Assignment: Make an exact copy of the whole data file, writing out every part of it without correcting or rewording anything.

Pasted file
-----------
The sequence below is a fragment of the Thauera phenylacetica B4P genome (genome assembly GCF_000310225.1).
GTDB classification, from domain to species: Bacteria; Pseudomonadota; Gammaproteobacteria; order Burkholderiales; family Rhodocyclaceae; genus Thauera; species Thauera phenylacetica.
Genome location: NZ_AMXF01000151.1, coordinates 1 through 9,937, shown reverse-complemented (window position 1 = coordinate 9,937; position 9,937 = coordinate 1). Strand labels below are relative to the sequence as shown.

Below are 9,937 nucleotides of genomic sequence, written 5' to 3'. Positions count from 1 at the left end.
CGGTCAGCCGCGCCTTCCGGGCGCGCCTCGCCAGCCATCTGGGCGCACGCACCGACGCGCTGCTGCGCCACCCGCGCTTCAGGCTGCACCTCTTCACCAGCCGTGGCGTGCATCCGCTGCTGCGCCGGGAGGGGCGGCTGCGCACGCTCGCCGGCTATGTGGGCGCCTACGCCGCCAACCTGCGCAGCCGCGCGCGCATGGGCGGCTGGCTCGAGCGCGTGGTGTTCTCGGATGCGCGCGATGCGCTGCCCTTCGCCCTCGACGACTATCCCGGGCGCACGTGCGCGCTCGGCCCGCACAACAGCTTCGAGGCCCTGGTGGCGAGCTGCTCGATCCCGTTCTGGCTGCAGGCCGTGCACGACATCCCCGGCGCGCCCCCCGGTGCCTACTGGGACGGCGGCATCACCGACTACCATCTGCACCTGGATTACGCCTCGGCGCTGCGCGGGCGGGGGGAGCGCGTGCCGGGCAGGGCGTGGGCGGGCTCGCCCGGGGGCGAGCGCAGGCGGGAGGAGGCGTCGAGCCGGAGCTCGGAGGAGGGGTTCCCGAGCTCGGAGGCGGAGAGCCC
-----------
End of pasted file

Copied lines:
The sequence below is a fragment of the Thauera phenylacetica B4P genome (genome assembly GCF_000310225.1).
GTDB classification, from domain to species: Bacteria; Pseudomonadota; Gammaproteobacteria; order Burkholderiales; family Rhodocyclaceae; genus Thauera; species Thauera phenylacetica.
Genome location: NZ_AMXF01000151.1, coordinates 1 through 9,937, shown reverse-complemented (window position 1 = coordinate 9,937; position 9,937 = coordinate 1). Strand labels below are relative to the sequence as shown.

Below are 9,937 nucleotides of genomic sequence, written 5' to 3'. Positions count from 1 at the left end.
CGGTCAGCCGCGCCTTCCGGGCGCGCCTCGCCAGCCATCTGGGCGCACGCACCGACGCGCTGCTGCGCCACCCGCGCTTCAGGCTGCACCTCTTCACCAGCCGTGGCGTGCATCCGCTGCTGCGCCGGGAGGGGCGGCTGCGCACGCTCGCCGGCTATGTGGGCGCCTACGCCGCCAACCTGCGCAGCCGCGCGCGCATGGGCGGCTGGCTCGAGCGCGTGGTGTTCTCGGATGCGCGCGATGCGCTGCCCTTCGCCCTCGACGACTATCCCGGGCGCACGTGCGCGCTCGGCCCGCACAACAGCTTCGAGGCCCTGGTGGCGAGCTGCTCGATCCCGTTCTGGCTGCAGGCCGTGCACGACATCCCCGGCGCGCCCCCCGGTGCCTACTGGGACGGCGGCATCACCGACTACCATCTGCACCTGGATTACGCCTCGGCGCTGCGCGGGCGGGGGGAGCGCGTGCCGGGCAGGGCGTGGGCGGGCTCGCCCGGGGGCGAGCGCAGGCGGGAGGAGGCGTCGAGCCGGAGCTCGGAGGAGGGGTTCCCGAGCTCGGAGGCGGAGAGCCC